Cartmell agrees, “Businesses recognise that creativity is not restricted to within the M25, and that there is a wealth of talent outside London that may also provide clients with some much-needed diversity of thought.”

On the other hand, companies can also distribute their workforces according to where certain roles have the most impact. For Sellors and the wider LV= team, splitting its 6,000 employees across 14 offices in the UK means a divided team. Around 3,000 employees work from LV=’s Bournemouth site, with LV=’s media-oriented departments remaining in London; this split is intrinsic to the smooth running of the overall organisation. “I have the PR and public affairs teams based in London and my internal communications team based in Bournemouth,” says Sellors. “London is predominantly where the stakeholders are, so from a media perspective it’s nearer the journalists and PR agencies we work with, so it’s much easier to form closer relationships.”

Retaining the internal communications team at LV=’s central hub in Bournemouth, however, is a key factor in ensuring the organisation’s employees remain engaged at every level – right up to the board. Yet Sellors is also keen to espouse the diversity in thought that a regional approach can foster. Embracing the recruitment opportunities which arise outside of London or major hubs such as Manchester, Birmingham and Edinburgh – or Bournemouth, in the case of LV= – opens an organisation to a plethora of varied thought unattainable if the same talent pool is continually breached.

“One of the benefits I see from having my internal communications team based in Bournemouth is I get a different perspective and a different mindset,” says Sellors. The diversity of thinking and approach that a regionally-based office can bring is embedded as part of LV=’s future communications strategy. This also involves recognising that just ‘not being in London’ is sometimes not enough – if an organisation espouses a broader, less restricted outlook, then its actions have to match. “What’s on my radar when I’m thinking about next year is making sure my guys get out and about more frequently, particularly coming from the internal communications side of things, and getting to know our own audience better,” says Sellors. “Because as much as there is a London bubble to be outside of, equally when you’re a major employer like we are in Bournemouth, the danger is you’d become a Bournemouth bubble – so getting different perspectives from different regional offices is important as well.”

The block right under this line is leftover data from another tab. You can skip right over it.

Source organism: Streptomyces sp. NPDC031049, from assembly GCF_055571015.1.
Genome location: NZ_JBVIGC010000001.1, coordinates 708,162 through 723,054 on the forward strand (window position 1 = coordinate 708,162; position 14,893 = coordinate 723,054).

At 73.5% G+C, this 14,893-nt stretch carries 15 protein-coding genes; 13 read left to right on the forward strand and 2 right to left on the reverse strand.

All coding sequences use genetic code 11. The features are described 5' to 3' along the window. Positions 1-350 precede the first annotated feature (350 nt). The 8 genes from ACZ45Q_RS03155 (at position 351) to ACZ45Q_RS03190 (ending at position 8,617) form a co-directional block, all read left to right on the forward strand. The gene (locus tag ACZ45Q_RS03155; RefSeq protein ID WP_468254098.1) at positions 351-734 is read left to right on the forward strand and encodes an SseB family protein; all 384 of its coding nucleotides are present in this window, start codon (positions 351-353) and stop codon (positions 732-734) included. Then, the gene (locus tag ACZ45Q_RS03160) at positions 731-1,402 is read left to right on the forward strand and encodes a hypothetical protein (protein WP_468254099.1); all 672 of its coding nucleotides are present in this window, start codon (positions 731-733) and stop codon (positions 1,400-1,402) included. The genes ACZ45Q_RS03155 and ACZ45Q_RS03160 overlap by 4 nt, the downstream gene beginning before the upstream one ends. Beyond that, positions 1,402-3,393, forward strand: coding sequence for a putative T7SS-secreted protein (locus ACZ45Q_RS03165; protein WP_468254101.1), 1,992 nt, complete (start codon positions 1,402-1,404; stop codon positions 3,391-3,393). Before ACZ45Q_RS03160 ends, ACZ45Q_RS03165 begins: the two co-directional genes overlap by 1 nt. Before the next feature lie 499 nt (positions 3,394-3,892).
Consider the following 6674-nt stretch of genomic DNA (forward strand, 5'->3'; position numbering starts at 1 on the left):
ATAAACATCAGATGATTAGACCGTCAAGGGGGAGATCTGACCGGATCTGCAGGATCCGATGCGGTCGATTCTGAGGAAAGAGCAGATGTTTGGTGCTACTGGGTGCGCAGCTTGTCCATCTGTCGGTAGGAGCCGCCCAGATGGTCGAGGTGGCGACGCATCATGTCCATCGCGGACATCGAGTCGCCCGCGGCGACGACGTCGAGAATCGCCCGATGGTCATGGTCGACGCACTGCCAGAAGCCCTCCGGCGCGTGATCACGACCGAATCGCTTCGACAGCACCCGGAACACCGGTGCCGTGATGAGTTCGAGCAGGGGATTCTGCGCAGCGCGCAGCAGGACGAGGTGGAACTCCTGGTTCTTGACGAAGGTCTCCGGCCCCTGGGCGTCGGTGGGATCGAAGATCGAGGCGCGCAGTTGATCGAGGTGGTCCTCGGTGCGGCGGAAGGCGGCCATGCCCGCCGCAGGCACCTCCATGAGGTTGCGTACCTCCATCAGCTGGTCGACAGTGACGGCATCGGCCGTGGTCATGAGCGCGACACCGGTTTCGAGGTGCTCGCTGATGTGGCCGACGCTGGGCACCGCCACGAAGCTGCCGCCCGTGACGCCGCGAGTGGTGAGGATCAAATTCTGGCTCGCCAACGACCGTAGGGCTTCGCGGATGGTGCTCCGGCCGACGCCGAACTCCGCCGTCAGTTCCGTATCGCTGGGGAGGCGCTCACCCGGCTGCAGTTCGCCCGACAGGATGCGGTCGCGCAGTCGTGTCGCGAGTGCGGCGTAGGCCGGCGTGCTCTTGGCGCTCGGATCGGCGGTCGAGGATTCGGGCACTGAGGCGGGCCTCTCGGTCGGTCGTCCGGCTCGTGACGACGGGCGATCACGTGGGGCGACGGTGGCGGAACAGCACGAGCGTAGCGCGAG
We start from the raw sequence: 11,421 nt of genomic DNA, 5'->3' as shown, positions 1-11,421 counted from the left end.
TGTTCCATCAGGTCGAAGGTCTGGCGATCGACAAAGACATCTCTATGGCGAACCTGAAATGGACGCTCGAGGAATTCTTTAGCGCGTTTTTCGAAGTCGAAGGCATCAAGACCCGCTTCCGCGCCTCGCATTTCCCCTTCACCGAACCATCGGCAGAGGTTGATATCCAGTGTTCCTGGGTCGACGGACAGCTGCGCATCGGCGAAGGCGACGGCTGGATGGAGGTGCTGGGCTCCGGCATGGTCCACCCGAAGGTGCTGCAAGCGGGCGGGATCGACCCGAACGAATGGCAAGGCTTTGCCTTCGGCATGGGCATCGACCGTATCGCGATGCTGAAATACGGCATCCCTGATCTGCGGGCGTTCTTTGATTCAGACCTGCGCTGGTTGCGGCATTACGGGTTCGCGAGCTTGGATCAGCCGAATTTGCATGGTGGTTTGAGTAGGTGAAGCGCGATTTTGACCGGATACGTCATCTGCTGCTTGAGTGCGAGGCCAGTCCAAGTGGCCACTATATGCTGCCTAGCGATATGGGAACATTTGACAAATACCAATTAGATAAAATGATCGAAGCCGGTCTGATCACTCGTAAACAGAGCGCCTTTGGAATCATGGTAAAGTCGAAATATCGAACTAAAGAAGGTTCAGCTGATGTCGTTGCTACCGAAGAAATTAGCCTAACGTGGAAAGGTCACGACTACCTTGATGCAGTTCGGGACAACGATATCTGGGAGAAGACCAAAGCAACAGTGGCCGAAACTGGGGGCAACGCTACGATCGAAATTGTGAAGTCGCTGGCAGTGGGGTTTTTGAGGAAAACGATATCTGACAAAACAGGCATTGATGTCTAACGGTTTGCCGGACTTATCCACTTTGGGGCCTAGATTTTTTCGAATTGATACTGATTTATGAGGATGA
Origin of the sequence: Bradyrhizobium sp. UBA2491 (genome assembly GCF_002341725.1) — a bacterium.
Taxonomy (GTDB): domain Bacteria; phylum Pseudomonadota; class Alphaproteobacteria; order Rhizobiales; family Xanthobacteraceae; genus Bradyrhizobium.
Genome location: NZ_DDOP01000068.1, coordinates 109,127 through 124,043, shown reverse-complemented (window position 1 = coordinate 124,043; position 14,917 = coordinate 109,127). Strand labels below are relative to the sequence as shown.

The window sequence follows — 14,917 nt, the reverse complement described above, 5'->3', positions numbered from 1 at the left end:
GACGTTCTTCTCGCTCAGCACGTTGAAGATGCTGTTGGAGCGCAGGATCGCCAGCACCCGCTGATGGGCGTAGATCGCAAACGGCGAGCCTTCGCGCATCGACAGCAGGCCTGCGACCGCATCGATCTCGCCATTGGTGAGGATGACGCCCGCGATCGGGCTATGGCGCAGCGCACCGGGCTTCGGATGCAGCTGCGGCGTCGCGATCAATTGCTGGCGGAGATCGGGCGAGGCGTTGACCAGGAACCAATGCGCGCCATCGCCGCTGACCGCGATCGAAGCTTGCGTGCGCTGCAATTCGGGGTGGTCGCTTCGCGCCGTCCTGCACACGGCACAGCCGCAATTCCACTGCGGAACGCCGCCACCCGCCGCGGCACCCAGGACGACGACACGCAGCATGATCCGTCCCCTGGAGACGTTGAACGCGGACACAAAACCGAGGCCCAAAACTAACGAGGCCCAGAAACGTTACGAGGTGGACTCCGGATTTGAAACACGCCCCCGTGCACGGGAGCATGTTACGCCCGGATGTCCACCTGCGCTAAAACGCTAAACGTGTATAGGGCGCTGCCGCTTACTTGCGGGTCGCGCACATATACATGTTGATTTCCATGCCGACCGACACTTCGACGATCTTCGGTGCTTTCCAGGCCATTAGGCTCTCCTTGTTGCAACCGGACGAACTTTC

An attitudinal change among recruiters also seems to be on the horizon. A city regarded highly for its communications industry, a stint in London at a major PR agency was once seen as integral in gaining consummate experience in the PR and communications profession.

But, says Pascoe, prestige does not necessarily equate to professionalism, “Many of the agencies outside of London are by nature smaller and there can be far more opportunity to assume greater responsibility, and for those people that are talented to progress more quickly. And looking at it now as a recruiter, I don’t mind where people have worked before. I just want to know what skills and experience people have and how enthusiastic they are, and how keen they are and what they think about comms and what it means for them. Whether they have worked for a big-name PR agency or not is irrelevant to me.”

A paradigmatic shift is occurring in an industry which has long been at the mercy of the headquarters of major corporations and Fleet Street. As digital communications evolves, so too do the opportunities for communicators across all professions to expand their remit and their mindset, establishing links beyond city boundaries – without necessarily leaving the office. As young professionals continue to flock to London and other major urban centres, perhaps the biggest challenge facing agencies and in-house communications teams is retention. Offering a good job at a competitive salary while sufficiently matching employee expectations is key to enabling young professionals to climb the career ladder in communications.

However, it’s the potential lack of willingness of agencies and companies to address issues around work-life balance, says Pascoe, which might end up being a major challenge facing the communications industry – particularly in major urban hubs. Regionally, however, such issues seem less pressing. Less choice means more chances to specialise; more chances to specialise means an increasing likelihood a communications or PR team is comprised of a workforce passionate about the profession. “The great thing about PR and communications is that there is very little one needs apart from talent and an aptitude for hard work,” says Cartmell. “If you can demonstrate these, your career is highly likely to grow wherever you are based.”